As for STh connectivity in humans, Aravamuthan et al. (2007) were among the first authors to employ diffusion MRI (1.5 Tesla) to study STh connectivity in living subjects through probabilistic tractography. The authors identified several regions with high probability of connection to the STh; these included the dorsal premotor cortex, the supplementary motor area, and the primary motor area for the lower limbs, trunk, arm and forearm, while the probable subcortical connections of the STh included the thalamus, pallidal complex, substantia nigra, and pedunculopontine nucleus. A topographical organization of the STh was also reported, with the motor cortical regions being connected to the dorsal STh and the associative cortical regions being connected to the inferior and medial STh. It must be noted, however, that the authors defined a single voxel based on surrounding landmarks that they were confident fell within the STh (Lambert et al., 2012); hence, results must be considered with caution, as the STh was not actually anatomically identified.

On the other hand, Lambert et al. (2012) were the first to employ a data driven method with DWI (in living human subjects) that evidenced three distinct clusters within the STh based on brain connectivity profiles, largely corresponding to the functional tripartition hypothesized in non-human primates. The authors sub-parcellated the STh into the aforementioned functional territories and evidenced connections between the STh and subcortical structures that were coherent with the tripartite hypothesis; most cortical regions, on the other side, possessed some connections to all of the defined STh territories.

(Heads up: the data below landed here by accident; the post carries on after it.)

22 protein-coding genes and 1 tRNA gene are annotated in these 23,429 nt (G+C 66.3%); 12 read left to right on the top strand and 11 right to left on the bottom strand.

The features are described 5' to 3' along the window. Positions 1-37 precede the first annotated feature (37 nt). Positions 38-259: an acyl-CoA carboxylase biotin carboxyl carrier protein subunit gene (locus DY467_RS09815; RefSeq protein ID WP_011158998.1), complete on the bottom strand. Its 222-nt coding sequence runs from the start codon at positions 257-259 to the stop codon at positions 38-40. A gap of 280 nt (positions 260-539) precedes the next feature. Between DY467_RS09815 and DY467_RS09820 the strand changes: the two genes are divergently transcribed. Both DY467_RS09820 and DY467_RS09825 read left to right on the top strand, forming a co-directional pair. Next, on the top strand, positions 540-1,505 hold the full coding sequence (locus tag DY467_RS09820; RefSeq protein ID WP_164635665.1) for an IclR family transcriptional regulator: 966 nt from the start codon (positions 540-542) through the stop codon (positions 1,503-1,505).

• The posterior aspect of the STh was identified as the motor region and showed connections with the posterior insula, posterior putamen and GPe, mid-caudate and ventro-lateral thalamic nuclei.

• The anterior STh was defined as the limbic region and was connected to the baso-lateral amygdala, mid-inferior putamen, mid-GPe and ventral-anterior thalamus.

• The associative STh was defined as a region with connections to both limbic and motor circuits which represented more of a functional gradient between motor and limbic territories rather than a distinct subregion.

It must be noted that, even though Lambert et al.’s (2012) study seems to support the tripartite hypothesis basing on the STh subparcellization, the authors clearly state that the STh territory commonly defined as associative actually represents an overlapping and topographically arranged transition between the limbic and motor territories, thus supporting the idea of functionally overlapping regions within the STh (Lambert et al., 2015).